The well-sized bust of a bearded Greek philosopher in the classical manner, survives from the late nineteenth century.
The condition of the bust is pretty good throughout. There are no signs of restoration so he remains in nice un-meddled with order with some pitting and knocks to the noses and two chunks missing to corner extremities, and other slight blemishes all in keeping for good character. This bust is a Victorian cast, most likely of an ancient example, but we do not know who the sitter is.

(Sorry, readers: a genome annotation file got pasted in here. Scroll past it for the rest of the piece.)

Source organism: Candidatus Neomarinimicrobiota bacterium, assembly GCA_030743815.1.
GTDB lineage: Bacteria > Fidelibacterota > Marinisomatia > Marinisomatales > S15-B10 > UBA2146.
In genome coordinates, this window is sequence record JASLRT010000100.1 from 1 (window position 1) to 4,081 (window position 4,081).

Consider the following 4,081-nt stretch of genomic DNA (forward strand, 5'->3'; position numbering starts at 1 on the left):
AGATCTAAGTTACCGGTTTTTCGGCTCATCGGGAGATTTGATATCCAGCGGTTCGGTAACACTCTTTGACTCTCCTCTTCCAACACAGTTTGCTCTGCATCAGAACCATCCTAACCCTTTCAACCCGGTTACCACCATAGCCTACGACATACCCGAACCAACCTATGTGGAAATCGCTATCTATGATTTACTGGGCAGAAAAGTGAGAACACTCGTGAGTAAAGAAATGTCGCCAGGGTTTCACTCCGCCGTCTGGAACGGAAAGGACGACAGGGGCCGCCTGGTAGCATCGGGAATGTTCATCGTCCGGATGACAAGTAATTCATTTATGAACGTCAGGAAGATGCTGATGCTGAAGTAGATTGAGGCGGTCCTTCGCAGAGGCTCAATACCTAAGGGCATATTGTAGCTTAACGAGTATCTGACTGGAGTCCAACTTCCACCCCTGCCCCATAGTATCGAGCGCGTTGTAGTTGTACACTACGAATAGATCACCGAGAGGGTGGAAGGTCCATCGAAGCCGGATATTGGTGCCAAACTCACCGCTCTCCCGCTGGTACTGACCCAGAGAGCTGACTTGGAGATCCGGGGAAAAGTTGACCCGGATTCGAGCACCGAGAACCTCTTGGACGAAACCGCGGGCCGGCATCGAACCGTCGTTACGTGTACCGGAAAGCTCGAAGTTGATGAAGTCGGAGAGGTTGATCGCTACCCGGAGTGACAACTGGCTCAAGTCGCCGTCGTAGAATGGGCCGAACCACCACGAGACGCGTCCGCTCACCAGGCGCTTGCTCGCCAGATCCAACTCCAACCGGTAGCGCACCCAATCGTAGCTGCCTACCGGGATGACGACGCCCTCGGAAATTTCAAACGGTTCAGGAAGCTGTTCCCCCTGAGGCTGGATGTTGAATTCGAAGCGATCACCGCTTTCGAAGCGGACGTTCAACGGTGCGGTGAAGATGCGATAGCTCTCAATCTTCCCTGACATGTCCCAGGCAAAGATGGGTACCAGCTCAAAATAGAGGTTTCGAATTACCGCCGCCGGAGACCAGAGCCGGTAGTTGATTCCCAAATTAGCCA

Greek sculpture broke free from the artistic conventions, which had held sway for centuries across many civilizations, and instead of reproducing figures according to a prescribed formula, they were free to pursue the idealised form of the human body. In the Classical period, Greek sculptors would break off the shackles of convention and achieve what no-one else had ever before attempted. They created life-size and life-like sculpture which glorified the human and especially nude male form. Figures become sensuous and appear frozen in action; it seems that only a second ago they were actually alive. Faces are given more expression and whole figures strike a particular mood.
This mood is particularly striking.